(e)  the prescriptions had only been forged in part, not in their entirety;

(f)  the applicant had confessed to euthanasia, which precluded a conviction of the more serious crime of murder;

(g)  there was a defence of force majeure in respect of the charges of euthanasia and forging the death certificate;

(h)  the applicant had not acted culpably;

(i)  in the event of a conviction, no sentence should be imposed as the applicant had suffered enough already as a result of the proceedings (which had destroyed his reputation and his practice) and further punishment would serve no legitimate purpose.

13.  On 11 May 1995 the Regional Court gave judgment in public and in the presence of the applicant's defence counsel.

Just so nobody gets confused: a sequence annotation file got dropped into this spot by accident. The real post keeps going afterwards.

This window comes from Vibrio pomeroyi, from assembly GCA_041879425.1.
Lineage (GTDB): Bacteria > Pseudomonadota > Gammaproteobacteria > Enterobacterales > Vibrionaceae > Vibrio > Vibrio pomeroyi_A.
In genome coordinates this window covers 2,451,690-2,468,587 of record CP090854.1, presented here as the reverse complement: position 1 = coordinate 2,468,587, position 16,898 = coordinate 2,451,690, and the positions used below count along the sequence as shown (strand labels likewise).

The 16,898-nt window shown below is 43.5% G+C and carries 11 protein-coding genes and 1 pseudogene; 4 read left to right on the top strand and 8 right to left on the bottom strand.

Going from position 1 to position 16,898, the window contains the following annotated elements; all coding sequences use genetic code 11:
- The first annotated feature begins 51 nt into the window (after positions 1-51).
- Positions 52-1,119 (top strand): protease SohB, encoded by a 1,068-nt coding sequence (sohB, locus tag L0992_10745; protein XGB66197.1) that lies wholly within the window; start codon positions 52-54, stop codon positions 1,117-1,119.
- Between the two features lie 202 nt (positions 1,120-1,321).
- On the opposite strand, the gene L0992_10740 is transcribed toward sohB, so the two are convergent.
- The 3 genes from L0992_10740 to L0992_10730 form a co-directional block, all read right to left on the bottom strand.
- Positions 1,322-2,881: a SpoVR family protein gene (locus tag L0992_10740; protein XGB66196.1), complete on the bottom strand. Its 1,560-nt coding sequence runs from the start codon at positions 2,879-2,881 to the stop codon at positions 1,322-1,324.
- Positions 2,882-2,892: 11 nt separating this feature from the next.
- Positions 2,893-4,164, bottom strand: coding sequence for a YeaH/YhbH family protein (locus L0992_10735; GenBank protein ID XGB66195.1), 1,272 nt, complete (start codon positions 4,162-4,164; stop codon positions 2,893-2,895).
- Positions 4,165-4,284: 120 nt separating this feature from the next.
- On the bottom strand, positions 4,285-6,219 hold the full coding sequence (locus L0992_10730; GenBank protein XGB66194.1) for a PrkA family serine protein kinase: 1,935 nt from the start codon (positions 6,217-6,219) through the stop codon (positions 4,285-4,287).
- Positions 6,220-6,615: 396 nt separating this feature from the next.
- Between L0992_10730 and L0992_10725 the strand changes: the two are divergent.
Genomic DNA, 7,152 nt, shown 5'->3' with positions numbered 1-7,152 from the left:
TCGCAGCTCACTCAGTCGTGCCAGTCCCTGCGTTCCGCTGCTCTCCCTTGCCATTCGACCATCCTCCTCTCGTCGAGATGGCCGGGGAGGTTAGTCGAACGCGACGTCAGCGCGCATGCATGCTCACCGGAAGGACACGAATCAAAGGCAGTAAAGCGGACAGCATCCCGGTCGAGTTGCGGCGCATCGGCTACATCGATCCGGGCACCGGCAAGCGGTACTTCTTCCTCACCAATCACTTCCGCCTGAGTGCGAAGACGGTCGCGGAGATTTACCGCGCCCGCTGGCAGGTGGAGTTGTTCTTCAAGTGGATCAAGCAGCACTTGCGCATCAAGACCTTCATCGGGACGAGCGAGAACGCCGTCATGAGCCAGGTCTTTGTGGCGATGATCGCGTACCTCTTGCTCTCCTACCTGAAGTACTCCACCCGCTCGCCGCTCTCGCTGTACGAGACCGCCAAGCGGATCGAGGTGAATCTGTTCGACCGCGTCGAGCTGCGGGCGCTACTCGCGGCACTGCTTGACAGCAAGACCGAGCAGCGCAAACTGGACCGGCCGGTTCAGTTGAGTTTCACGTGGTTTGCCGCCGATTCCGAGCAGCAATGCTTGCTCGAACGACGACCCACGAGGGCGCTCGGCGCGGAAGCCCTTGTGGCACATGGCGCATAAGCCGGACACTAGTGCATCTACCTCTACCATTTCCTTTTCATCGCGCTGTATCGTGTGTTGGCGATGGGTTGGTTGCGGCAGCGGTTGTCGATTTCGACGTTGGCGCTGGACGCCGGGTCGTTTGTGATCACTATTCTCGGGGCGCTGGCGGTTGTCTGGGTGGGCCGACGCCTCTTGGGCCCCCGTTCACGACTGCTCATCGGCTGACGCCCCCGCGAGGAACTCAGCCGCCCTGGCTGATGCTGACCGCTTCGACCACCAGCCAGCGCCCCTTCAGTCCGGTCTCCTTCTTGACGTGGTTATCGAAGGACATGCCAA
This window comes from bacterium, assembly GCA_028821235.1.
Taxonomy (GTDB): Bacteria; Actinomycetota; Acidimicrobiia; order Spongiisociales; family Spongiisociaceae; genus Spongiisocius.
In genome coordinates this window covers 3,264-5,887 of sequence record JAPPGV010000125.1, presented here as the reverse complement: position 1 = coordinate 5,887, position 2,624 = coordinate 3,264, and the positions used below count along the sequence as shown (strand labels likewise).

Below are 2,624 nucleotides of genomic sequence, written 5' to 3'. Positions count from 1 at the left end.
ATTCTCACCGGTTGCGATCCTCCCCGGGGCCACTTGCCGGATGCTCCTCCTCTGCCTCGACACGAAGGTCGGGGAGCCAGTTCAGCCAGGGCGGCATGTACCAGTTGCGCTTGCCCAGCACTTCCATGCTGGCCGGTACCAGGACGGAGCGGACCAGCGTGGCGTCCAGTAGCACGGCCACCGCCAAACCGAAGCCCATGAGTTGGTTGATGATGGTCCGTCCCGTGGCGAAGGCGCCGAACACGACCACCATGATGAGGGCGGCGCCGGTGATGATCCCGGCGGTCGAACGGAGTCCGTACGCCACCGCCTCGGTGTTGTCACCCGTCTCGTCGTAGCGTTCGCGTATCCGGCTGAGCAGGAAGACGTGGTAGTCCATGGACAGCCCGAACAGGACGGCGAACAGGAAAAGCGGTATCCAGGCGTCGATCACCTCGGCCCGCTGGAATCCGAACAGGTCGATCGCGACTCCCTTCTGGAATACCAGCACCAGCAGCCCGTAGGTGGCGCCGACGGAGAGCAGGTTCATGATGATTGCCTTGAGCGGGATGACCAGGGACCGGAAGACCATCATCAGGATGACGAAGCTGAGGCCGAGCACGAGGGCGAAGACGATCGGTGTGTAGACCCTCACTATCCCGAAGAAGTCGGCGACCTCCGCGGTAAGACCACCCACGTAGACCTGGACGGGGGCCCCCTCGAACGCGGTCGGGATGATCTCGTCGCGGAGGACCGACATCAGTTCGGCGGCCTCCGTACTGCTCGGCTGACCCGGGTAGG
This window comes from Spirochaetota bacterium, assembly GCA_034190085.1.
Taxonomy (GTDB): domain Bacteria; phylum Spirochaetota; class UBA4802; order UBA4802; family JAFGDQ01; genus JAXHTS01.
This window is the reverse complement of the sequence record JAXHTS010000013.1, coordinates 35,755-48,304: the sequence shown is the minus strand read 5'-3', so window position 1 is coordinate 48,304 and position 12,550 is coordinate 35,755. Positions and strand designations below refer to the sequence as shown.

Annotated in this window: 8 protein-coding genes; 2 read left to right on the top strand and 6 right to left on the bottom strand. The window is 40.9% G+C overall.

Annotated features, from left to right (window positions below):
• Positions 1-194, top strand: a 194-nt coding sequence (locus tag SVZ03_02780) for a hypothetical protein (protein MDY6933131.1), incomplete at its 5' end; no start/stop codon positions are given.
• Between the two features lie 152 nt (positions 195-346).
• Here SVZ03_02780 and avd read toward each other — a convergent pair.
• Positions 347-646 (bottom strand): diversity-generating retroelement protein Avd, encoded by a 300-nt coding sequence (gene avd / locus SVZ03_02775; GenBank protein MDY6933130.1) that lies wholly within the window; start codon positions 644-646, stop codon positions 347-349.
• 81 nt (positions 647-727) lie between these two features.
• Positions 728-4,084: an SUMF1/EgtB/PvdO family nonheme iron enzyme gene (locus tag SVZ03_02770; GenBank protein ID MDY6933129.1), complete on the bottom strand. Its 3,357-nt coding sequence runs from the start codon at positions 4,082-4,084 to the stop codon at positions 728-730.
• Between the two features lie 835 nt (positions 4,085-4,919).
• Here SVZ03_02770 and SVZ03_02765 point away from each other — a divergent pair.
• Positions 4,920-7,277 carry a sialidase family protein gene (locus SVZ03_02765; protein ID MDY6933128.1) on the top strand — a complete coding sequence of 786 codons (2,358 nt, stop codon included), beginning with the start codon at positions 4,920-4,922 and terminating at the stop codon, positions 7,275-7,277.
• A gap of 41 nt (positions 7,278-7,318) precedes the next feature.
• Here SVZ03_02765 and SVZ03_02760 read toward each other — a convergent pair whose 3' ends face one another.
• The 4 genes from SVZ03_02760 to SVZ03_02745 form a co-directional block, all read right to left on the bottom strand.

It is a matter of dispute whether the grounds of the judgment were read out in addition to the operative provisions or only the operative provisions. According to the Government, the President of the Regional Court, in accordance with the usual practice, read out the considerations relating to the validity of the summons, the main considerations underlying the dismissal of the defence plea concerning the admissibility of the prosecution, a summary of considerations relating to the evidence, and considerations as to whether the applicant was criminally liable. The applicant submitted, however, that his lawyers only heard the President state that he was acquitted of the principal charge under (1) and of the charge under (4), that the defence in respect of the alternative charge under (1) was rejected, that the applicant was found guilty of the alternative charge under (1) and the charges under (2) and (3), and that the seriousness of these offences warranted a suspended term of imprisonment of six months and a fine of 50,000 Netherlands guilders (NLG).